Q. President Obama last week appointed Philip Gordon as White House coordinator for the Middle East. What might this tell us about Obama's approach to the Israeli-Palestinian issue in his second term?
A. Gordon's area of expertise thus far has been European and Eurasian affairs. So we can only surmise that Obama has something different and innovative in mind and wants to start with a clean slate.
Q. Last week in Turkey, US Secretary of State John Kerry chastised Turkish Prime Minister Erdogan for terming Zionism a "crime against humanity". Is there any hope at all for Turkish-Israeli rapprochement?
A. Some modest hope, despite Erdogan's inflammatory rhetoric. There are a number of indications that once Netanyahu's new government is in place and concessions to Turkey can't be used as a domestic political football in Israel, the prime minister is planning finally to offer Ankara a long-delayed "apology" for Turkish loss of life in the May 2010 Mavi Marmara incident. In parallel, he'll have none other than the Muslim Brotherhood government in Egypt to vouch for a radical Israeli loosening of at least the land blockade on the Gaza Strip, thereby partially satisfying another Turkish demand.
From his standpoint, Netanyahu will be able to explain to the Israeli public the urgent need for even a modest rapprochement with Turkey with reference to the ongoing collapse of Syria. Both Turkey and Israel border on Syria, and it is likely that some sort of Turkish-Israeli coordination will be required to deal with emergencies like the need to secure "loose" Syrian strategic weaponry before it falls into the hands of irresponsible parties. Turkish-Israeli coordination regarding Iran is undoubtedly also an Israeli policy aspiration, as the international coalition's talks with Iran in Almaty last week claimed some modest progress on nuclear issues.
The growing chaos in Syria presumably explains at least in part the US role in mediating between Ankara and Jerusalem: Washington is actively planning for emergency contingencies in Syria. The Syria situation may also explain why, last week, Netanyahu reportedly met for the second time in recent months with Jordan's King Abdullah II: some measure of Jordanian-Israeli coordination regarding Syria may also soon become necessary, and Netanyahu may ask Jordan again to host Israeli-Palestinian peace talks. Besides, Jordan's king was on his way to Turkey, where he could also conceivably put in a good word for Netanyahu in the Syrian context; on Syria, there is little distinction between the Israeli and Jordanian positions and concerns.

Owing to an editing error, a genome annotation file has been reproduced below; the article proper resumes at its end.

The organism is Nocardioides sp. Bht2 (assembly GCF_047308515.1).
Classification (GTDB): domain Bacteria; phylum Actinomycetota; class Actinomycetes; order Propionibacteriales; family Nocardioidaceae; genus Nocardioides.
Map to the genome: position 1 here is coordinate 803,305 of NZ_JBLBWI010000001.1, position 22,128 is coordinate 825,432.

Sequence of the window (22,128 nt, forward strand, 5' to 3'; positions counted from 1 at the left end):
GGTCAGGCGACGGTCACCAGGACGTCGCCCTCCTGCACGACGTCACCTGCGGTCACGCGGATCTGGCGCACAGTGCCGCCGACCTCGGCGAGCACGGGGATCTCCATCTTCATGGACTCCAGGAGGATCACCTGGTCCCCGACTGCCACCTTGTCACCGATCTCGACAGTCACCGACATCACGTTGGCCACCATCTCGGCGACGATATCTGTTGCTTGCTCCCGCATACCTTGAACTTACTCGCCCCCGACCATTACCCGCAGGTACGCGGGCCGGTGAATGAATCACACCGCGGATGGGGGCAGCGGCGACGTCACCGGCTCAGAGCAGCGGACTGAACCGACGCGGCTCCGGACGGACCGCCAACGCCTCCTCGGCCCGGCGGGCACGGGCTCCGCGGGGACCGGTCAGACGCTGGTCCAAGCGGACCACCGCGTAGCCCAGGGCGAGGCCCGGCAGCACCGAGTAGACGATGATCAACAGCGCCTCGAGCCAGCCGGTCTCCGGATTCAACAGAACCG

Recently, Israel reportedly yielded to pressure from the US and Boeing corporation to end a freeze on supplying advanced electronic warfare systems for the Turkish Air Force. From Israel's standpoint, it was obliged to honor a contractual obligation frozen after the Mavi Marmara crisis. But Israel obviously has reason to assume that it need not contemplate any sort of genuine military crisis with Turkey.
Erdogan, incidentally, is pressing on with an attempt to reach an historic agreement with the PKK, the militant Turkish Kurdish movement. In so doing, he hopes not only to end a decades-long armed revolt in eastern Turkey, but to ensure that strides toward autonomy among Syria's Kurds do not worsen the Turkish Kurdish situation. Erdogan's move toward a Kurdish agreement is not popular with many Turks. This may at least partly explain his reliance last week on incendiary rhetoric toward Israel: he needs to mollify his Islamist base in anticipation of unpopular concessions to the Kurds. On the other hand, to the extent Erdogan is a prisoner of his rhetoric, he may either reject rapprochement with Israel, or "pocket it" and maintain his cold and critical demeanor toward Jerusalem.